Polycythemia vera (patient information)

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Polycythemia vera

Overview

What are the symptoms?

What are the causes?

Who is at highest risk?

When to seek urgent medical care?

Diagnosis

Treatment options

Prevention

Where to find medical care for Polycythemia vera?

What to expect (Outlook/Prognosis)?

Possible complications

Prevention

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Editor-In-Chief: C. Michael Gibson, M.S., M.D. [1]Associate Editor(s)-in-Chief: Turky Alkathery, M.D. [2]

Overview

Polycythemia vera is a bone marrow disease that leads to an abnormal increase in the number of blood cells. The red blood cells are mostly affected.

What are the symptoms of Polycythemia vera?

Symptoms may include any of the following:

  • Trouble breathing when lying down
  • Dizziness
  • Excess bleeding
  • Full feeling in the left upper abdomen (due to enlarged spleen)
  • Headache
  • Itchiness, especially after a warm bath
  • Red skin coloring, especially of the face
  • Shortness of breath
  • Symptoms of blood clots in veins near the skin surface (phlebitis)

Other symptoms that may occur with this disease:

  • Bluish skin color
  • Fatigue
  • Red skin spots
  • Vision problems

What causes Polycythemia vera?

  • Polycythemia vera is a disorder of the bone marrow. It mainly causes too many red blood cells to be produced. The numbers of white blood cells and platelets may also be higher than normal.
  • This is a rare disorder that occurs more often in men than in women. It is not usually seen in people under age 40. The problem is often linked to a gene defect called JAK2V617F. The cause of this gene defect is unknown.

When to seek urgent medical care?

Call your health care provider if symptoms of polycythemia vera develop.

Diagnosis

The health care provider will perform a physical exam. You may also have the following tests:

  • Bone marrow biopsy
  • Complete blood count with differential
  • Comprehensive metabolic panel
  • Erythropoietin level
  • Genetic test for the JAK2V617F mutation
  • Oxygen saturation of the blood
  • Red blood cell mass
  • Vitamin B12 level

This disease may also affect the results of the following tests:

  • ESR
  • Lactate dehydrogenase (LDH)
  • Leukocyte alkaline phosphatase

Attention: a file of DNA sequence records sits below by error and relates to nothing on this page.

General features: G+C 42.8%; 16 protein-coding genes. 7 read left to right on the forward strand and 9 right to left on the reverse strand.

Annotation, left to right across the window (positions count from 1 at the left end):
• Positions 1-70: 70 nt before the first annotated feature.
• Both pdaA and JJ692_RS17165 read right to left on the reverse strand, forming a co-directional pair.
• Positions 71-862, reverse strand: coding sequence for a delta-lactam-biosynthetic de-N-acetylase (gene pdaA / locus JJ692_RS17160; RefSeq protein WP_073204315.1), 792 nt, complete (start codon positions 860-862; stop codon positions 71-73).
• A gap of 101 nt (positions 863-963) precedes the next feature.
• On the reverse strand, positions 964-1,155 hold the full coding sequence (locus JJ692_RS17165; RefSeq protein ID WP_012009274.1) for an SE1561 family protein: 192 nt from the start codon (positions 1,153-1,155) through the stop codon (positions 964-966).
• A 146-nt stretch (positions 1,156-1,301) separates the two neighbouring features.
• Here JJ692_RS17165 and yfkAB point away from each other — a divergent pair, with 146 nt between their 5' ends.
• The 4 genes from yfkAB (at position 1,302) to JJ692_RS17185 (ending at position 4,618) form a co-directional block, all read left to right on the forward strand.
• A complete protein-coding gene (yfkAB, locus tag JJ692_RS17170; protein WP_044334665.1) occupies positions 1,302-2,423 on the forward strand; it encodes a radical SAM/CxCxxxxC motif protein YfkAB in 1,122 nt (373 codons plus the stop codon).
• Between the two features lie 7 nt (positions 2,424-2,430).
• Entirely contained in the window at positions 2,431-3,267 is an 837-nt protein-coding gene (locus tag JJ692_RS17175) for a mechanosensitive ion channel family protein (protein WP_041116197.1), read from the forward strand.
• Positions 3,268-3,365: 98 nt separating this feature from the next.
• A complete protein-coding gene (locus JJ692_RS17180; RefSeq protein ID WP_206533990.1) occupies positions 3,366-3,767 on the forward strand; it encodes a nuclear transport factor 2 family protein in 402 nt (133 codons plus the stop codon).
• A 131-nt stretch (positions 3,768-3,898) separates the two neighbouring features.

• Platelet aggregation test
  • Serum uric acid

Treatment options

  • The goal of treatment is to reduce the thickness of the blood and prevent bleeding and clotting problems.
  • A method called phlebotomy is used to decrease blood thickness. One unit of blood (about 1 pint) is removed each week until the number of red blood cells drops. The treatment is continued as needed.
  • Medicines that may be used include:
  • Hydroxyurea to reduce the number of red blood cells made by the bone marrow. This drug may be used when the numbers of other blood cell types are also high.
  • Interferon to lower blood counts.
  • Anagrelide to lower platelet counts
  • Ruxolitinib (Jakafi) to reduce the number of red blood cells and reduce an enlarged spleen. This drug is prescribed when hydroxyurea and other treatments have failed.
  • Taking aspirin to reduce the risk of blood clots may be an option for some people. But, aspirin increase the risk of stomach bleeding.
  • Ultraviolet-B light therapy can reduce the severe itching some people experience.

Where to find medical care for Polycythemia vera?

Directions to Hospitals Treating Polycythemia vera

What to expect (Outlook/Prognosis)?

The disease usually develops slowly. Most people do not have symptoms related to the disease at the time of diagnosis. The condition is often diagnosed before severe symptoms occur.

Possible complications

Complications may include:

  • Acute myelogenous leukemia (AML)
  • Bleeding from the stomach or other parts of the intestinal tract
  • Gout
  • Heart failure
  • Myelofibrosis
  • Thrombosis (blood clotting, which can cause a stroke, heart attack, or other body damage)

Sources

https://www.nlm.nih.gov/medlineplus/ency/article/000589.htm


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